In the end, though, that matters not one jot. I could have put together an album of the very best shots of the places the family had been, scoured the archives for the most technically sound shots 9colour, composition, subject etc etc). The end result would have looked good. It would not have had the same impact.
The final collection - full of pictures of family events, kids on the beach etc - was able to move my mother to tears in a way nothing else could. It formed a talking point for the day and will serve as an aide memoire for years to come.

The day itself went very well. Friends & family gathered together in harmony. Many of us hadn't seen each other in years yet it was as if we'd never been apart. The atmosphere was so good, even the staff at the hotel commented on what a good event it was. Testament to good relationships.
As indeed were the marriages represented: about 15 or 16 couples amongst 40 guests. Average marriage must have been arounf 25 years. I wonder how many other such gatherings could boast the same? As I stated in my toast, it is very much a special and unusual event when complete strangers congratulate the couple: my friends and colleagues have done so every time I mentioned the event.

Dad's brothers, sister their wives & husband, September 2007

I also snapped off a bunch of shots, as did most there. Few will go down as great photos but they will all be impotant in their way.

The final message of all this - it is the family shots, the quirky snaps of things people do, that will become the important photos for us in years to come. If a photographer is ever striving for great art and stunning images he had better not forget those around him, either.

Thursday, 20 September 2007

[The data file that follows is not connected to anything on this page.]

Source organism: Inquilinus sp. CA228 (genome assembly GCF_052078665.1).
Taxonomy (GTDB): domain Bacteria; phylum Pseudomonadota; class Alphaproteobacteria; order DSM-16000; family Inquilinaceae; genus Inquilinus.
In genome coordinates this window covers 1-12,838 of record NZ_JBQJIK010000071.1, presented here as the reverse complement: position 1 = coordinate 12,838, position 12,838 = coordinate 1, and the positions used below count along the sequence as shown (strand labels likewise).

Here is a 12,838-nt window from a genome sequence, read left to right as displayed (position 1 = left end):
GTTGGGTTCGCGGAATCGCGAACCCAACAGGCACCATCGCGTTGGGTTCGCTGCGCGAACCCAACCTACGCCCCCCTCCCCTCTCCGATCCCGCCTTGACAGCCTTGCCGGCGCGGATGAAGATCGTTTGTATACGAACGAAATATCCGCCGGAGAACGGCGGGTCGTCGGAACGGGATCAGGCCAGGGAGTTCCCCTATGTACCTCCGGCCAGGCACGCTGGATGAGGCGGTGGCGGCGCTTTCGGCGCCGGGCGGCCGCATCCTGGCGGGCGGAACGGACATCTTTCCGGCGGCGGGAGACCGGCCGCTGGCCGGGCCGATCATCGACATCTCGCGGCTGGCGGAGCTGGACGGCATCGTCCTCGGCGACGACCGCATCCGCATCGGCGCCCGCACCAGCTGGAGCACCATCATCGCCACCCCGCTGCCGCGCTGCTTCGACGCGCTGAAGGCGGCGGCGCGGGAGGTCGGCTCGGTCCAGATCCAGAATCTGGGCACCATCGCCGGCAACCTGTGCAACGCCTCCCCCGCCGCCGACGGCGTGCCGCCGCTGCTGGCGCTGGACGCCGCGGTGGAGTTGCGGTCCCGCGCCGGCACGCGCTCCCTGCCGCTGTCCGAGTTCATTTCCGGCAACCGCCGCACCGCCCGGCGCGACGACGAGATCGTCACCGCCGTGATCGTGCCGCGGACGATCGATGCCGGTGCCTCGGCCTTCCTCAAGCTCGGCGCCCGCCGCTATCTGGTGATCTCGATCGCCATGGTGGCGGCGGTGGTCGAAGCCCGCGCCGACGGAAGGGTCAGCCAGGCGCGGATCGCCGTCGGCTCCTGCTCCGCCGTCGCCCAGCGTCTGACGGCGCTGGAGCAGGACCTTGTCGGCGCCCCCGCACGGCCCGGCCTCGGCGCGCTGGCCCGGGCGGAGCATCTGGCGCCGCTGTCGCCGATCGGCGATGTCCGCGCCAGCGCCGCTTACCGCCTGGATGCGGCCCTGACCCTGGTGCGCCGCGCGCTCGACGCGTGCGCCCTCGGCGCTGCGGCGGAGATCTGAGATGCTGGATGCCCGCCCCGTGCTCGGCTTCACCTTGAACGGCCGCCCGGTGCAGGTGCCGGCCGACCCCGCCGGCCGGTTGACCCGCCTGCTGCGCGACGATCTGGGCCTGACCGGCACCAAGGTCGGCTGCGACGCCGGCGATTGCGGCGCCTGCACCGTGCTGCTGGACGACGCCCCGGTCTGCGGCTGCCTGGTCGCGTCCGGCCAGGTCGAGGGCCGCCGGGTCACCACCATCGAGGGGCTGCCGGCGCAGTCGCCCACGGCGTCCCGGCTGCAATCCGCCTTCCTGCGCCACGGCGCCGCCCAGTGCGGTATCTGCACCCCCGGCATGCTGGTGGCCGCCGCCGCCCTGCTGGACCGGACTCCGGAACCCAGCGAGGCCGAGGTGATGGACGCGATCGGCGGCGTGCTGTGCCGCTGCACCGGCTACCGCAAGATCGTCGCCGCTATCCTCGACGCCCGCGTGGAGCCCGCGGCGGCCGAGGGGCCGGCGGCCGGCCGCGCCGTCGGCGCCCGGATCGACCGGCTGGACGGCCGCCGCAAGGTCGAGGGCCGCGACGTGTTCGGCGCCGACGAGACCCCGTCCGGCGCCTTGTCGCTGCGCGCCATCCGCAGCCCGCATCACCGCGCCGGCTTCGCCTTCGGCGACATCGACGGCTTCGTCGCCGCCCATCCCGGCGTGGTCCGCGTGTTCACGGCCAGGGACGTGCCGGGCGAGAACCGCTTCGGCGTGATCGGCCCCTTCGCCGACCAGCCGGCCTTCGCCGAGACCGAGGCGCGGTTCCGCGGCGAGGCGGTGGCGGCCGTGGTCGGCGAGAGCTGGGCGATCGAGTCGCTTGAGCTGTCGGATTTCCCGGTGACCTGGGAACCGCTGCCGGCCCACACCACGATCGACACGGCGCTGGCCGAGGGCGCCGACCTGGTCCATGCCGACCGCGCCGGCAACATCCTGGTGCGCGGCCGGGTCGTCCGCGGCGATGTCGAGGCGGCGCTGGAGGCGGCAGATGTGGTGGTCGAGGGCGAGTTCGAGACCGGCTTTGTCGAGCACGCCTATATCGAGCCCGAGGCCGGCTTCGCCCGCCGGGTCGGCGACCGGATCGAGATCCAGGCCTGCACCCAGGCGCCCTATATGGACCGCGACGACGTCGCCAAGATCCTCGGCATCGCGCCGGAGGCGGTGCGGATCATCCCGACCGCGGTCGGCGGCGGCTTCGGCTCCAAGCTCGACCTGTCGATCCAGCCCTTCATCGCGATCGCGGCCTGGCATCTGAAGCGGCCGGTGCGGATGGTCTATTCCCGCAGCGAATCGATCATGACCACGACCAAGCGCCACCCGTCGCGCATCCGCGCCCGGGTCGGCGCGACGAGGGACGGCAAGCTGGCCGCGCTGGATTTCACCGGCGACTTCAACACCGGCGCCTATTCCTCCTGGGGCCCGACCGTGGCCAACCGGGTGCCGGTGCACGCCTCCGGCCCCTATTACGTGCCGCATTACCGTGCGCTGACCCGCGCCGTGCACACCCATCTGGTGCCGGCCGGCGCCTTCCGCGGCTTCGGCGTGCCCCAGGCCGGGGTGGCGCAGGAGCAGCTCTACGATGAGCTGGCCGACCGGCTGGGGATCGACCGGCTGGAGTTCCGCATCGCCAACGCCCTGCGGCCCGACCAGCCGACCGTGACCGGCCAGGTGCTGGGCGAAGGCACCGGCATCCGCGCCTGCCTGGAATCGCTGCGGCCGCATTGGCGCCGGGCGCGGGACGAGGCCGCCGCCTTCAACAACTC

and I'm back

Plenty to post in the coming days after a successful trip to Calgary, both from a work and photography stand-point. Right now I'm struggling with jet-lag and wading through another pile of photos.

There's also some to come on the photo work i did in preparation for my parent's 40th wedding anniversary, the weekend before I flew across the Atlantic. It was a really good event: plenty to observe on time & memory and I discovered a few things about old photos, too.

Right now, I need sleep.

Saturday, 1 September 2007

off again

Cottonwood graveyard, Dinosaur Park, Alberta, August 2007

The image here is one of the bigger ones from the last trip. A 6-shot panoramic. This was an interesting corner of the Park, and probably somewhat overlooked by visitors but really interesting photographically.

So I'm off to Calgary again, this time for 2 weeks. More hard work locked in a little room hunched over a computer interspersed with a couple of weekends for photography. I'll be getting to some of the places I didn't have time for last trip.

Before all of that, though, a weekend in Devon with the extended family celebrating my parent's 40th wedding anniversary. Should be good fun and I'll get to see a whole bunch of people I've not seen in a while. There will be more on that on my return, and some of the preparations I made for the event.